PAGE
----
Picks and Pans Review: King of America

updated 03/24/1986 AT 01:00 AM EST

originally published 03/24/1986 AT 01:00 AM EST

Elvis Costello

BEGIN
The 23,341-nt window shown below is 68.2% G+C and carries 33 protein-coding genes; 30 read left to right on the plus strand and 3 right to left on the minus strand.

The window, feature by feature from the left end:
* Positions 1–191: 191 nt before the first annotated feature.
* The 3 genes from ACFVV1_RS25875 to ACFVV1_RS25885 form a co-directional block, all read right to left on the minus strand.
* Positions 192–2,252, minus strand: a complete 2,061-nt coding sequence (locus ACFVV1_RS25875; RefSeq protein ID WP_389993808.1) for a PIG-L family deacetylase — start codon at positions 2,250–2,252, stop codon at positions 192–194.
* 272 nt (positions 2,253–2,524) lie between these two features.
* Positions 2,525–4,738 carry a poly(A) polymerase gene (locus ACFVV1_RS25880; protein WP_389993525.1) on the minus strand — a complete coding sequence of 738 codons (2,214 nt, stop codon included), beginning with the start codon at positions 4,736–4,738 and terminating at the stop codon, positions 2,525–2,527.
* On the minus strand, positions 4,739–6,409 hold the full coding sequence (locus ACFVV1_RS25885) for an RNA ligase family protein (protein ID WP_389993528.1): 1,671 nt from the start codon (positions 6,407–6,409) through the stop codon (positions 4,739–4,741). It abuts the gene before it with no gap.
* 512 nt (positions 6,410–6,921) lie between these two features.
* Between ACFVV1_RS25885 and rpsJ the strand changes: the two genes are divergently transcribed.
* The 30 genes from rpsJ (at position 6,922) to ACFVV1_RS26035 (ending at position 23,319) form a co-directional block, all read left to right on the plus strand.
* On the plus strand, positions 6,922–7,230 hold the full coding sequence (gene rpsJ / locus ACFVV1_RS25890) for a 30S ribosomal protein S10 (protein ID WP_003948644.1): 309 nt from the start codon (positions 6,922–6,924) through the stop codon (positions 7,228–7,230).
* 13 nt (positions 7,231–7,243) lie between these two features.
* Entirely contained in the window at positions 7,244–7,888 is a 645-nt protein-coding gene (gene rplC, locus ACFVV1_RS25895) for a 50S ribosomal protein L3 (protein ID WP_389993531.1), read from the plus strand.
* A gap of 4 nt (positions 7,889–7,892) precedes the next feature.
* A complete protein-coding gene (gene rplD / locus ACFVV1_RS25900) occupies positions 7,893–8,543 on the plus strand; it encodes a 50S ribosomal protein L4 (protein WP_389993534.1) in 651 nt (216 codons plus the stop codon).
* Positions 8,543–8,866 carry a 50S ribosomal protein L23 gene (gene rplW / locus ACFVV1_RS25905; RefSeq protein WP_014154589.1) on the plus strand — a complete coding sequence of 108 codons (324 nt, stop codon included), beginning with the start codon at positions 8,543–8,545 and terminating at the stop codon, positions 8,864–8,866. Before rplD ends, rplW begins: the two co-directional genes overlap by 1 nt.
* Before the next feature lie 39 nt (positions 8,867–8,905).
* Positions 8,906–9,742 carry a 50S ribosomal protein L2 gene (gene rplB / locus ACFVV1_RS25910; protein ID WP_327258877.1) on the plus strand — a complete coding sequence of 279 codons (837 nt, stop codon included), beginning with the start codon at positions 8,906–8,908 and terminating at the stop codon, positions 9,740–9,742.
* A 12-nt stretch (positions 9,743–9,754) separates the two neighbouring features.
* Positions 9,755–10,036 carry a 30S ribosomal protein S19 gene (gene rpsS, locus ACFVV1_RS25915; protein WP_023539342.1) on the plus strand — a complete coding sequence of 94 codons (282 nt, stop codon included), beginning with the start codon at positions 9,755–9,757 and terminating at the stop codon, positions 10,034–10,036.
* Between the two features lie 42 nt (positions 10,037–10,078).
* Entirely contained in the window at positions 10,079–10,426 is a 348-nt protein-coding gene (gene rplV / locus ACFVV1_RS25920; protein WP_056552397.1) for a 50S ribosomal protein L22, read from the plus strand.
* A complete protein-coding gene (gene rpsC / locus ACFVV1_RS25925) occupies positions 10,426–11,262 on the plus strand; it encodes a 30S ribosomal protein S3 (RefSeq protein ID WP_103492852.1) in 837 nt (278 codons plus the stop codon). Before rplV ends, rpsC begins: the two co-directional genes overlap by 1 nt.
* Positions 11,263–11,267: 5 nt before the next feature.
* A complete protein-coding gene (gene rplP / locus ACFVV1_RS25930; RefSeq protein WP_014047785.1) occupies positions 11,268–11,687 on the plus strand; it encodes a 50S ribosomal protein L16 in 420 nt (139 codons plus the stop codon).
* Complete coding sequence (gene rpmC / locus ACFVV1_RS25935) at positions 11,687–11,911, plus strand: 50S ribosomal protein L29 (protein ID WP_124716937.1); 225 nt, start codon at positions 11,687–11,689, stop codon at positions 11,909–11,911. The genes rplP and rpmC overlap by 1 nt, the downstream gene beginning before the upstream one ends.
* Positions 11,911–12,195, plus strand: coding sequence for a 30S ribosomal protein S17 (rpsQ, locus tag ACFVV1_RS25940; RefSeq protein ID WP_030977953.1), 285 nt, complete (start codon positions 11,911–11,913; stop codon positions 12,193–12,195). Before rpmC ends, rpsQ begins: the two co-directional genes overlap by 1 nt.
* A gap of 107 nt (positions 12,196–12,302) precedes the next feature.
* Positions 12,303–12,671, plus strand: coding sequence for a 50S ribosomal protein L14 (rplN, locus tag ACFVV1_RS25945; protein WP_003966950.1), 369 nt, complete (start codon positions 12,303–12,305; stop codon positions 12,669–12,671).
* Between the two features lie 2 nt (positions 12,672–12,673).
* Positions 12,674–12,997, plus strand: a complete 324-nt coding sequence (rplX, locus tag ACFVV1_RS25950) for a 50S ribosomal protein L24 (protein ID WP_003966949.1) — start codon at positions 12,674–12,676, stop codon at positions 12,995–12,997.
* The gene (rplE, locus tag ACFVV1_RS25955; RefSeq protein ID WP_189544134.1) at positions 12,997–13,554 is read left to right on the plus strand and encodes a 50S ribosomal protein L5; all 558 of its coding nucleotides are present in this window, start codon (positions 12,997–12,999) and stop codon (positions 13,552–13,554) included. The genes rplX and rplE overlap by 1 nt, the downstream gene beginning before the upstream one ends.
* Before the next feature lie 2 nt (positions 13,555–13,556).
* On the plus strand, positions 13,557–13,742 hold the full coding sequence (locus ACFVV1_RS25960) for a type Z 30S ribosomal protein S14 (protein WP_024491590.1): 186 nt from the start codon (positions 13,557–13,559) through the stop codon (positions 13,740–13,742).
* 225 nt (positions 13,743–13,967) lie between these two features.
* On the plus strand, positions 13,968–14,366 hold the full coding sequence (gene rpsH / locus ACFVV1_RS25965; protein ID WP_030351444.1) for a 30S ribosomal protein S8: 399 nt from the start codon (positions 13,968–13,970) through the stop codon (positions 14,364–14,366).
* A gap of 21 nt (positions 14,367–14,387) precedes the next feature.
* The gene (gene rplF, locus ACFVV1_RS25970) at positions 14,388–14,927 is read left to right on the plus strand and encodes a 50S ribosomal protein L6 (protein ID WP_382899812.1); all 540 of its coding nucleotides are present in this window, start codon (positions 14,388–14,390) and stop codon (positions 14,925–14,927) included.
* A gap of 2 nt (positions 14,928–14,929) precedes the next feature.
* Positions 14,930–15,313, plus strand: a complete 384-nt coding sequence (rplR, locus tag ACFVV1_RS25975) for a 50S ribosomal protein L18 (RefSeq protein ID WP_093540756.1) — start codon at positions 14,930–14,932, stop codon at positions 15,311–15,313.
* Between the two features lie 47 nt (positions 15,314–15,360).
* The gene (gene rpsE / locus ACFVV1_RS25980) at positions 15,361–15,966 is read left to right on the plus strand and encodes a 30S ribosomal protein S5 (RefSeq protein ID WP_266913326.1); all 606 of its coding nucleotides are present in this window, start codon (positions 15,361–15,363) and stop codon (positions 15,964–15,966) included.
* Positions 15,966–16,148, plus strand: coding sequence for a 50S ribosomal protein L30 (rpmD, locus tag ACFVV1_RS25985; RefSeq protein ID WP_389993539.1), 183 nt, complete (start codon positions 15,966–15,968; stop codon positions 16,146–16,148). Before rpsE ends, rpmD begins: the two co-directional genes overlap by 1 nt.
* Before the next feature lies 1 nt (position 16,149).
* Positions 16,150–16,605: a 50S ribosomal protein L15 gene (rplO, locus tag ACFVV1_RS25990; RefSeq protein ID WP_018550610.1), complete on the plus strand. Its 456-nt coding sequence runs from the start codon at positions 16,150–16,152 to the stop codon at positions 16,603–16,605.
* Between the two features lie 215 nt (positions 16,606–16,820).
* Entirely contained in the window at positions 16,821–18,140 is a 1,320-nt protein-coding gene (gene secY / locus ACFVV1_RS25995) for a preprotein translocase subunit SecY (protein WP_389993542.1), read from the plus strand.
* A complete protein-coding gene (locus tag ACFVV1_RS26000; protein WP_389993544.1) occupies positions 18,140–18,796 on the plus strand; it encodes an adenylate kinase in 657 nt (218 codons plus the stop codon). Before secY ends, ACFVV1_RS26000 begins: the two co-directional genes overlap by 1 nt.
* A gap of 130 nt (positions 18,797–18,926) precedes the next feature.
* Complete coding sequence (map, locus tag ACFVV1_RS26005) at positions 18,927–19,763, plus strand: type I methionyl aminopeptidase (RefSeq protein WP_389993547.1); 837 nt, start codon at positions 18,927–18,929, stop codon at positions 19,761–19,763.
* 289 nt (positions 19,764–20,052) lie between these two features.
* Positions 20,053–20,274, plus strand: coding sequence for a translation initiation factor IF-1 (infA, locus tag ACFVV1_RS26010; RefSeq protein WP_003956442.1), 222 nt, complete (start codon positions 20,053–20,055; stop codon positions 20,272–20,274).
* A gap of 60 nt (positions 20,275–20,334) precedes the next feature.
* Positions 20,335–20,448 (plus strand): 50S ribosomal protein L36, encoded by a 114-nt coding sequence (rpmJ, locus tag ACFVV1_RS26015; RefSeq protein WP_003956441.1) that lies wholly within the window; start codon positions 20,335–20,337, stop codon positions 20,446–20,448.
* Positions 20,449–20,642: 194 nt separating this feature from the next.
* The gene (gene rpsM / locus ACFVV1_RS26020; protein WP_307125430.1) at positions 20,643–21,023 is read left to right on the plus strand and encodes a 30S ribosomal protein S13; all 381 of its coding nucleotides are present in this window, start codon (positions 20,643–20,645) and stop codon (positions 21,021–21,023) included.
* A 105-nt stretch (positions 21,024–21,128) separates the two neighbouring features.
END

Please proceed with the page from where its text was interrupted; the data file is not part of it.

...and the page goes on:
During his first incarnation as the ultimate angry new waver in 1976, Elvis Costello, whose real name is Declan Patrick Aloysius Mac-Manus, named himself after one American legend while looking like Buddy Holly. He later recorded Almost Blue, a collection of American country-music standards, and Punch the Clock, backed by brassy horns and a Motown-style chorus. With this album Costello has made a fine contribution to the current revival of U.S. folk and roots rock. The evocative lyrics he's famous for are accompanied by strumming acoustic guitars, mandolins and gently brushed drums. Indoor Fireworks is his most moving ballad since his earlier hit Alison, and he delivers the Animals classic Don't Let Me Be Misunderstood with affecting anguish. On J.B. Lenoir's Eisenhower Blues, Costello sounds like vintage Dylan. Staring out from his album cover in a bejeweled crown and an embroidered satin jeans jacket, Elvis means to point out the irony in his musical status. He acknowledges that the U.S. isn't ready for another British king. Even so, Costello's 15-song album makes him one of the most honored knights of our round turntable. (Columbia)

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